When Li Deyin entered college, his original idea of becoming an economist was rapidly eclipsed by his superb skills in the sports, such as the hurdles, motorbike racing, and, of course, martial arts. While an??? undergraduate, he represented his university in a taijiquan tournament in Beijing; his strength and elegance in wushu were so exceptional that, besides winning the gold medal, he actually created a following, and taijiquan became a popular sport among Chinese college students.
Immediately after Li Deyin graduated, Renmin University (People’s University) in Beijing hired him as one of their youngest professors ever. Because of him, taijiquan has become a for-credit class at all Chinese universities, and 24-Form Taijiquan has become a required class for physical education majors.
In 1959, Li Deyin trained and organized a team of college students to compete in Beijing. Not surprisingly, the team won 13 gold medals and the group competition championship. Since then, taijiquan has become one of the most popular university sports.
Quality and Standards in Taijiquan
There is a difference between taiji for competition and taiji for health, notes Li Deyin. The former should be strictly accurate according to accepted choreography and held to rigorous standards of strength, flexibility, fluidity, and stability. The latter can be practiced in any style or sub-style of taiji, performed at any level of physical prowess, and should be given only encouragement. The purpose of competitive taiji is perfection; otherwise, taiji is for health and enjoyment.
In order to make taijiquan more enjoyable, Li Deyin had music composed for 24-Form Taijiquan and 32-Form Taiji Sword. He has also rewritten many taiji books and, at the invitation of video and television producers, made a significant number of instructional videos and television programs. Numerous articles have been written about Li Deyin’s contributions and achievements in China and many other countries, especially Japan.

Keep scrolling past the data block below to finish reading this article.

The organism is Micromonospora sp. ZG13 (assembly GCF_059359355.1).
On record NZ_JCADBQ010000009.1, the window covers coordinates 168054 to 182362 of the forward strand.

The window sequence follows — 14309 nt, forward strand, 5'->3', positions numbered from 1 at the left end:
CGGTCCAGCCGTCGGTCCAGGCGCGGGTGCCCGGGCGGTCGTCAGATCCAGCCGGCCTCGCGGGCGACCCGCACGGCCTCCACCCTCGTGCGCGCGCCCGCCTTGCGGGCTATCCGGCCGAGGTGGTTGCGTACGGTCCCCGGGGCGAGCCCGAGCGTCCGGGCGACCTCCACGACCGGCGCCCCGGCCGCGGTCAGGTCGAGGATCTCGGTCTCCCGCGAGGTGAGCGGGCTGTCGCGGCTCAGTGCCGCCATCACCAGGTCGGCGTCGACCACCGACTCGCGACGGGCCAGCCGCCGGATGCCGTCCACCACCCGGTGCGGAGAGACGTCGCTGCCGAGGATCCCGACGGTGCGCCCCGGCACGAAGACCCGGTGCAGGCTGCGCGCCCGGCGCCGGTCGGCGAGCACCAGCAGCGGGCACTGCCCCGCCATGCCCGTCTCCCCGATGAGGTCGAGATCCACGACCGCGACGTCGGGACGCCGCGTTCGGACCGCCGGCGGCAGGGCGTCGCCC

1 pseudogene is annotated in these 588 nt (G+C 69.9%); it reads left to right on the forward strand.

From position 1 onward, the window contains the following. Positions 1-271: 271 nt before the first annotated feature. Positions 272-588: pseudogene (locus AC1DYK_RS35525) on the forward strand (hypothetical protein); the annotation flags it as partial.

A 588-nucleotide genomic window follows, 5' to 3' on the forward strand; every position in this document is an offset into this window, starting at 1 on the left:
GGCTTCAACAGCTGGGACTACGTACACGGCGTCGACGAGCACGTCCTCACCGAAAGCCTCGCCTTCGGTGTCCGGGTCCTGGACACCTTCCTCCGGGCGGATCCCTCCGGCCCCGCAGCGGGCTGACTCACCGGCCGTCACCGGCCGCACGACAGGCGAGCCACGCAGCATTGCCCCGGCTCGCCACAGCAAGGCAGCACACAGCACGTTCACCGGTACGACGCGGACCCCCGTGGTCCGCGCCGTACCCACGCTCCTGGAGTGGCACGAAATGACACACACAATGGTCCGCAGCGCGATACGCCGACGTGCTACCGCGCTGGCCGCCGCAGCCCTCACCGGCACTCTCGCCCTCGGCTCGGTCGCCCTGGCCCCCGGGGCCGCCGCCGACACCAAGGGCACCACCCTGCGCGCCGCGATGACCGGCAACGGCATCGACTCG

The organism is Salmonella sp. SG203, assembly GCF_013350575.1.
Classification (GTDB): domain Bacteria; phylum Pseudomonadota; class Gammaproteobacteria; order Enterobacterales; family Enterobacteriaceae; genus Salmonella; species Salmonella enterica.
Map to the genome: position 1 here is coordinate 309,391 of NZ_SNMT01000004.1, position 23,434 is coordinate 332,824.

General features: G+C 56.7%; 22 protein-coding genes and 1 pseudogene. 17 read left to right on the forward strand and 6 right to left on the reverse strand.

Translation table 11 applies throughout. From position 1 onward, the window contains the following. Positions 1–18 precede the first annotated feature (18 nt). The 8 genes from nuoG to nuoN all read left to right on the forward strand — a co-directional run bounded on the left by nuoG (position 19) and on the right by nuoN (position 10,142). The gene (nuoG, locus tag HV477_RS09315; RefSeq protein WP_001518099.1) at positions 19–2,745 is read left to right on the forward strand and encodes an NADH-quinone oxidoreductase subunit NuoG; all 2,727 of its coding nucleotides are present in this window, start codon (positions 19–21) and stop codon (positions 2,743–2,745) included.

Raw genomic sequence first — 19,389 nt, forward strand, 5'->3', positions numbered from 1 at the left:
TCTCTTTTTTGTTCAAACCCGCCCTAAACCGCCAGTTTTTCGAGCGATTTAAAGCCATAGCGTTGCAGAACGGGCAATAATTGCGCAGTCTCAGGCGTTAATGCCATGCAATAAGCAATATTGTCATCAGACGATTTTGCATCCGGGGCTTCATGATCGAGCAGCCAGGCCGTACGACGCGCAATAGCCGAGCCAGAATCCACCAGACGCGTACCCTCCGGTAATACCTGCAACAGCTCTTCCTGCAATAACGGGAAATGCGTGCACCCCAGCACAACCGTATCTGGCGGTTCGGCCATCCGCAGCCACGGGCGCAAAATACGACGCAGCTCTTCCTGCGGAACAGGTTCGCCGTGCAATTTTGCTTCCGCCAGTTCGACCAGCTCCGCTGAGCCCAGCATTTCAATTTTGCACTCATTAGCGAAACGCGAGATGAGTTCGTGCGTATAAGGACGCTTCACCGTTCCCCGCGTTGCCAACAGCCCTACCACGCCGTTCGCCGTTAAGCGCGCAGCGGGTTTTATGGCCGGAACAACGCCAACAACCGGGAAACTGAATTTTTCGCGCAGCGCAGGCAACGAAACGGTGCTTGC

People seek out Li Deyin’s materials. His style is simple and profound, accessible to the average person and indispensable to the professional athlete. His instructions are guaranteed to be excellent: he has broken down every stance, form, and transition into clear, distinct movements. He gives precise directions, applicable explanations, and perfect visual examples. His teaching is honest, direct, and very efficient. He addresses real problems encountered in practice and performance, both stylistically and specifically. The way he performs and teaches taiji is guaranteed to be correct in the eyes of all judges. More importantly, he is one of few who are able to express the passion and strength beneath taiji’s soft veneer.
During my training with Professor Li, he explained the difference between a good and an outstanding taiji performance. A good taiji performance demonstrates a high level of flexibility, balance, and fluidity – it should be very elegant. In addition to that elegance, an outstanding taiji performance will express the internal strengths of jing, qi, and shen (strength, vitality, and spirit). “Taiji without jing, qi, and shen is like reciting a beautiful poem without rhythm or emotion,” he told me. “It is beautiful, but still lacking in something important, and elusive.”
Standardized Taiji Competition Forms
For the sake of unity and competition, it is good to have standards and requirements. Li Deyin and a wushu committee created, edited and standardized all taijiquan competition routines, namely the 88-Form, Yang, Chen, Wu, and Sun styles and Wu Dang Taiji Sword. Among all contemporary and traditional taiji routines, competition routines are considered the best because they include the most important elements of their respective styles with a minimum of repetition.
By 1976, the rapid growth of popular and competitive taiji demanded a comprehensive routine that would embody all the different styles. 48-Form Taijiquan was Li Deyin’s first attempt at a comprehensive taiji routine. Working with a committee of taiji masters, he created this form as a combination of the 4 major styles plus elements of Push Hands. Though 48-Form Taijiquan did not become the international standard for competitive taijiquan, it is a beautiful form that has become very popular throughout the world.
In 1989, a committee of great taiji masters, foremost among whom was Professor Li Deyin, choreographed 42-Form Taijiquan Competition Routine. This routine is stronger, more beautiful, and shorter than 48-Form, which makes it altogether much more appropriate for international competition. The next year, International Wushu Federation announced 42-Form Taijiquan Competition Routine as the first ever universally standardized taijiquan competition routine, and the official taiji competition routine of the 11th Asian Games. Now, over ten years later, 42-Form is still considered the most complete standard by which a taiji competitor can be judged, as well as one of the most beautiful taiji forms in existence.